Corruption Leaves Afghanistan’s Vital Tunnel Decrepit
Corruption has left the only route connecting Kabul with Afghanistan’s northern provinces decrepit, undermining million-dollar repaving efforts and billions of dollars in foreign donations for road improvements, The Washington Post reported on Monday.
Today, it is virtually impossible to safely traverse Salang Pass—a treacherous but economically vital piece of infrastructure— as a result of both natural hazards and negligent construction. More than 100 people die on the road to the tunnel at the top of Salang Pass each year. There are no guardrails and repairs have only been attempted once.
The tunnel is filled with dust and debris, having been built to withstand a traffic load of only one to two thousand vehicles, despite the fact that as many as 10,000 vehicles currently attempt to cross it daily. The road through the tunnel, once paved, is now simply dirt because of a lack of maintenance, the paper reports.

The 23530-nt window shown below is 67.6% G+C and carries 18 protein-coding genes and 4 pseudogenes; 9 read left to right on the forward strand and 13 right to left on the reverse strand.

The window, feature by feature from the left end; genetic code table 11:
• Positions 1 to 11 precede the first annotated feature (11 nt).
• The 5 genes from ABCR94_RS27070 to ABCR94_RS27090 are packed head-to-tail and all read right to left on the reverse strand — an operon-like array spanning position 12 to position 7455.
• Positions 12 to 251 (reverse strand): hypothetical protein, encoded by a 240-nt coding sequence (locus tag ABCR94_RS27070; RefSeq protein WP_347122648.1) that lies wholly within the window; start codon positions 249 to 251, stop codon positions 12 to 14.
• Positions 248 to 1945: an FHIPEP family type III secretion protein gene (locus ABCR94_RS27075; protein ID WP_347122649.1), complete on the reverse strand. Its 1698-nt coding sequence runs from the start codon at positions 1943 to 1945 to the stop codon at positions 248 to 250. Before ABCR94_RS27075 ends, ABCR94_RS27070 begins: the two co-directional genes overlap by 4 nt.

Gen. Mohammad Rajab, a Defense Ministry official who oversees the road’s security, described past incidents when fires had broken out in the tunnel, sucking oxygen out of the structure and asphyxiating drivers.
The sole repair attempt on the Salang Pass infrastructure was funded by the World Bank in 2004. An anonymous World Bank representative who spoke to The Washington Post said that contracted companies siphoned money from the budget and hired sub-contractors who used cheap material that could not withstand cold temperatures and frequent traffic. The Ministry of Public Works granted contracts that were often sub-contracted multiples times to pavers who took private cuts of public funds, according to Deputy Minister Abdul Rahman Salahi.
Qayoom Suroush, a former road infrastructure researcher at Afghanistan Analysts Network, emphasized that road construction is a lucrative opportunity for embezzlement.
“If you ask any Afghan, they will tell you that road-building is one of the most profitable [ventures] in the country for corrupt people,” Suroush told the paper.
“We are aware of our shortcomings and we are ensuring far greater oversight in this new round of contracting,” he said.
The World Bank hopes that the road through Salang Pass is properly paved by 2022.